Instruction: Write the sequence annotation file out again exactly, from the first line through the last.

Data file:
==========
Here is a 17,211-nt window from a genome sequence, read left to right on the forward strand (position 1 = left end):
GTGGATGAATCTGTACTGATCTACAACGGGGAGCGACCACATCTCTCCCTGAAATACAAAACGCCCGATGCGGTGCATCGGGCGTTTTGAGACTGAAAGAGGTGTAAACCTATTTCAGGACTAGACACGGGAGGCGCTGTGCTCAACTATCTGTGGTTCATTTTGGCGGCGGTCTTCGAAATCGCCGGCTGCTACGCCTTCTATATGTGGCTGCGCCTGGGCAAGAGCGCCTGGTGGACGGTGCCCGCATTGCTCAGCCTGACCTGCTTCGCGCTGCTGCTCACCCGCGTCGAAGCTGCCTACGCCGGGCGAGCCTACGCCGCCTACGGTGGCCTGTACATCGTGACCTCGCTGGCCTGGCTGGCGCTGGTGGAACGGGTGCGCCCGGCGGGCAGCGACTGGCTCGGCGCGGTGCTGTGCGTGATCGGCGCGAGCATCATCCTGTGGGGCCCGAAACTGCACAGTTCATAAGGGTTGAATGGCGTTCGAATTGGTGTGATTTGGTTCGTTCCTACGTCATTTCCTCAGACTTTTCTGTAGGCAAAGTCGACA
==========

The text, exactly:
Here is a 17,211-nt window from a genome sequence, read left to right on the forward strand (position 1 = left end):
GTGGATGAATCTGTACTGATCTACAACGGGGAGCGACCACATCTCTCCCTGAAATACAAAACGCCCGATGCGGTGCATCGGGCGTTTTGAGACTGAAAGAGGTGTAAACCTATTTCAGGACTAGACACGGGAGGCGCTGTGCTCAACTATCTGTGGTTCATTTTGGCGGCGGTCTTCGAAATCGCCGGCTGCTACGCCTTCTATATGTGGCTGCGCCTGGGCAAGAGCGCCTGGTGGACGGTGCCCGCATTGCTCAGCCTGACCTGCTTCGCGCTGCTGCTCACCCGCGTCGAAGCTGCCTACGCCGGGCGAGCCTACGCCGCCTACGGTGGCCTGTACATCGTGACCTCGCTGGCCTGGCTGGCGCTGGTGGAACGGGTGCGCCCGGCGGGCAGCGACTGGCTCGGCGCGGTGCTGTGCGTGATCGGCGCGAGCATCATCCTGTGGGGCCCGAAACTGCACAGTTCATAAGGGTTGAATGGCGTTCGAATTGGTGTGATTTGGTTCGTTCCTACGTCATTTCCTCAGACTTTTCTGTAGGCAAAGTCGACA